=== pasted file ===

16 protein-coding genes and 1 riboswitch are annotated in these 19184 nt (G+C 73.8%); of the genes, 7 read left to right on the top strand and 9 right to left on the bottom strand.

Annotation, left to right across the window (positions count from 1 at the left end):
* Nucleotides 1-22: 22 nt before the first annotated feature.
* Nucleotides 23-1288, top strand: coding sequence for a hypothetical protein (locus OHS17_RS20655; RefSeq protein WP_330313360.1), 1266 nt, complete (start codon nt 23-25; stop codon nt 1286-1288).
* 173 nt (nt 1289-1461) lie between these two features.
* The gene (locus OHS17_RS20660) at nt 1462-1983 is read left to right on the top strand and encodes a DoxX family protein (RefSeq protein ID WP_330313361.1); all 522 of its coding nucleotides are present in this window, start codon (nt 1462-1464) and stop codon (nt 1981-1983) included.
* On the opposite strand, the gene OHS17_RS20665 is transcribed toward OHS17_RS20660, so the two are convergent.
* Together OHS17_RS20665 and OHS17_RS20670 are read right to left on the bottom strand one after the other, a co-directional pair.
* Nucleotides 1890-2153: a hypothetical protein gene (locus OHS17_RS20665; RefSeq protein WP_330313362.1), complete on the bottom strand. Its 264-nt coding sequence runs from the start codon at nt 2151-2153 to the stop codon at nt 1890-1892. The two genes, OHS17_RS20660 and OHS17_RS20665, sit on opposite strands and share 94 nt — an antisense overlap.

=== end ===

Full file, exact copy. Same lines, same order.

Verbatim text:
16 protein-coding genes and 1 riboswitch are annotated in these 19184 nt (G+C 73.8%); of the genes, 7 read left to right on the top strand and 9 right to left on the bottom strand.

Annotation, left to right across the window (positions count from 1 at the left end):
* Nucleotides 1-22: 22 nt before the first annotated feature.
* Nucleotides 23-1288, top strand: coding sequence for a hypothetical protein (locus OHS17_RS20655; RefSeq protein WP_330313360.1), 1266 nt, complete (start codon nt 23-25; stop codon nt 1286-1288).
* 173 nt (nt 1289-1461) lie between these two features.
* The gene (locus OHS17_RS20660) at nt 1462-1983 is read left to right on the top strand and encodes a DoxX family protein (RefSeq protein ID WP_330313361.1); all 522 of its coding nucleotides are present in this window, start codon (nt 1462-1464) and stop codon (nt 1981-1983) included.
* On the opposite strand, the gene OHS17_RS20665 is transcribed toward OHS17_RS20660, so the two are convergent.
* Together OHS17_RS20665 and OHS17_RS20670 are read right to left on the bottom strand one after the other, a co-directional pair.
* Nucleotides 1890-2153: a hypothetical protein gene (locus OHS17_RS20665; RefSeq protein WP_330313362.1), complete on the bottom strand. Its 264-nt coding sequence runs from the start codon at nt 2151-2153 to the stop codon at nt 1890-1892. The two genes, OHS17_RS20660 and OHS17_RS20665, sit on opposite strands and share 94 nt — an antisense overlap.